Interconnections: Studying in COVID times - Maryam RahimiHaghighi

I’m from Iran. I’m doing my Master’s degree in Science and Technology of Bio and Nanomaterials. I actually chose Ca’ Foscari simply because of the program I’m studying right now. It is a multidisciplinary course with an interesting approach towards material science and bionanotechnology.

Did you stay in Venice during the lockdown period?

As a matter of fact, I went to another city in Italy right before the lockdown began and I had to stay there for most of it. I had no idea at that time how serious the COVID situation was and certainly didn’t have the slightest clue that we would be in quarantine once we came back to Venice, while the restrictions were being removed gradually. For the current academic year, I decided to be in Venice because my course involves some practical lab sessions which require physical presence. Of course not all my classmates could manage to be here in Venice for a.y. 2020/2021, which is a fact that is being considered by the professors and the academic staff. They are doing their best to make sure that learning opportunities are equal for everyone regardless of their current location.

How have you been staying in contact with Ca’ Foscari and how has Ca’ Foscari been staying in contact with you?

Ca’ Foscari has been in contact with students mostly through emails about updates on the health emergency. I personally think it would have been nice to hear from someone from the university asking about students' well-being - physical and mental, of course. The lockdown was hard and especially harder for international students who were far from home and didn't know what would happen next. Although to be completely fair this was new for all of us, students and the university, so I guess everyone was taken by surprise.

The Instagram account Studentlifeinvenice really feels the closest to me during these times. Especially during the lockdown, it was nice to know from other students and their challenges. Knowing that everyone is somehow going through the same things that you are, will create a sense of community. 

What part of your student life did you miss the most during the lockdown period?

I mostly miss events, scientific conferences, and social gatherings held by the university. Of course, most of them are now being held but in a virtual-mode. For me it’s not the same, I prefer the human interaction and exchanging feelings and ideas in person.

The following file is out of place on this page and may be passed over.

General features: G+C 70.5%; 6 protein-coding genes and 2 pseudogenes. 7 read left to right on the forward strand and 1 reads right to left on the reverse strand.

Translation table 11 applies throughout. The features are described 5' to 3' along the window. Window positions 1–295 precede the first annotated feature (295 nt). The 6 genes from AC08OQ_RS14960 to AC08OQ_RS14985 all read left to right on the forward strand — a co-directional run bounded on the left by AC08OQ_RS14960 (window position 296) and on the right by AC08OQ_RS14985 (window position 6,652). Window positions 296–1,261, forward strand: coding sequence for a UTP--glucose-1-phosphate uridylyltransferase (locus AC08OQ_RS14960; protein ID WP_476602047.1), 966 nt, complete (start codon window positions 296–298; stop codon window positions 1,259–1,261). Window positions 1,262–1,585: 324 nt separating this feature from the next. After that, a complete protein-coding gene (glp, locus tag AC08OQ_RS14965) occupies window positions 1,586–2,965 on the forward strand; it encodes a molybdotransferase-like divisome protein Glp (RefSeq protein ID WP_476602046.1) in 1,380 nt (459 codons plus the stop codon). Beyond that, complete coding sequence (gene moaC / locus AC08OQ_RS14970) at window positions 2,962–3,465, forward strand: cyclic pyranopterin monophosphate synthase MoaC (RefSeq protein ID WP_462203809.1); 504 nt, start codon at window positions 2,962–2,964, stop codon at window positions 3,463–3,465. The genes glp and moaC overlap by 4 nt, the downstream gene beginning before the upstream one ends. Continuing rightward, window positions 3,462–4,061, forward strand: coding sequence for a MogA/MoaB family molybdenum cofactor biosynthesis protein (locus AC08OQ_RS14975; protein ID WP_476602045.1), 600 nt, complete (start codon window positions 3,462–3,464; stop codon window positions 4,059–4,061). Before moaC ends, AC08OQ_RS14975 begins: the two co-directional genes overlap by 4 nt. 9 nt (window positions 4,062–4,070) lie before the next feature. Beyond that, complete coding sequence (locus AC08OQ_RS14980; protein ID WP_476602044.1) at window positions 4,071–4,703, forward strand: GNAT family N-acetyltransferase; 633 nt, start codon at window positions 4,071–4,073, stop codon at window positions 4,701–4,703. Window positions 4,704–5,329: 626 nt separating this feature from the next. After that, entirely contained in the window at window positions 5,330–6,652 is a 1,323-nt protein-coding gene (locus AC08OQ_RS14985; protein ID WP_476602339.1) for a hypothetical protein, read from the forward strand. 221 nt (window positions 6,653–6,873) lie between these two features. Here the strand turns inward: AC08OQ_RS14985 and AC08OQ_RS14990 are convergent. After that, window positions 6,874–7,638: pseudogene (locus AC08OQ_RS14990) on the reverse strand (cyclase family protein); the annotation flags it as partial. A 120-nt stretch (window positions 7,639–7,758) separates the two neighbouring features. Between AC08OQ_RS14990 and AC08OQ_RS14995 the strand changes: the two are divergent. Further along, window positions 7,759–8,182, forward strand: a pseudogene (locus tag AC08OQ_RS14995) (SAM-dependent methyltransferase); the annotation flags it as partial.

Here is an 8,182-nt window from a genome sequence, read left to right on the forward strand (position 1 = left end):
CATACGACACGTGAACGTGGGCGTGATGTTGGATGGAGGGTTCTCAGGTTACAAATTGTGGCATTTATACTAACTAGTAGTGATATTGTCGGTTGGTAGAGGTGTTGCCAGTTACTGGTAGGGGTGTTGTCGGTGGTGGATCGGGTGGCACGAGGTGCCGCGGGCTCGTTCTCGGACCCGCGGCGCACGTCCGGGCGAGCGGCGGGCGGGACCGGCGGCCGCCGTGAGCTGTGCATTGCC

Was there something specific that helped you cope with the situation?

Since we were not allowed to move around like before, there was plenty of time for the stuff you usually don’t have time for. Cooking and having long conversations with my friends and family were the things that kept me going. 

How do you think the COVID situation has changed, if at all, this generation of students?

It definitely has changed the life of this generation of students. Having to attend classes virtually is just the first thing that has changed. Many opportunities were taken away from students because of this pandemic. Many had to graduate and defend their thesis online, many lost their internships, and most of the mobility programs were canceled. The sad thing is the fact that most of these opportunities can’t be recovered because they are “now or never”.

How would you describe your university experience in this new academic year?

I personally attend most of my classes in person. I am more focused this way. The dual-mode helps the students who couldn’t manage to physically be here because of this pandemic. It is also very useful when you miss a class, you can watch the recorded version on the Moodle platform

What does it feel like to start a new academic year?

Everything is a little bit different now, of course. But after eight months I think we all have got used to this “new normal”. 

What do you expect from the next few months?

Hopefully, a vaccine will be developed in the next few months and this situation will end. We all have already lost a lot during this and I think we all can’t wait for it to come to an end.

Rachele Svetlana Bassan